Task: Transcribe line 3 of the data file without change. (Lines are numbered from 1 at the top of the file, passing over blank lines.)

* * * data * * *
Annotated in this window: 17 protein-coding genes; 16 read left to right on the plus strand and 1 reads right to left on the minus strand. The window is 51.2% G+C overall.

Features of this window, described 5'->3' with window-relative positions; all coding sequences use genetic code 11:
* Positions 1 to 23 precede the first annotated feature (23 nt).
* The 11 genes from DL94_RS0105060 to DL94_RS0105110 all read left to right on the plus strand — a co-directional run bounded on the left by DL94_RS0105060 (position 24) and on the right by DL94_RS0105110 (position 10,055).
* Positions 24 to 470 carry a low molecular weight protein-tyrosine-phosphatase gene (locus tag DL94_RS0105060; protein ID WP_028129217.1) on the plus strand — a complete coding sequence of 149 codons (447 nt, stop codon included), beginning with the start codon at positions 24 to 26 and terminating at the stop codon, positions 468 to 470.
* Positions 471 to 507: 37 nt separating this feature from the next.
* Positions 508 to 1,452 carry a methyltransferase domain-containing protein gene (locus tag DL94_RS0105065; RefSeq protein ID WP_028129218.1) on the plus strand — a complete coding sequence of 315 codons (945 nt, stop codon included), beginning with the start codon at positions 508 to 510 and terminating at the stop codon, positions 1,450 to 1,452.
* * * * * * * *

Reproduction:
* Positions 1 to 23 precede the first annotated feature (23 nt).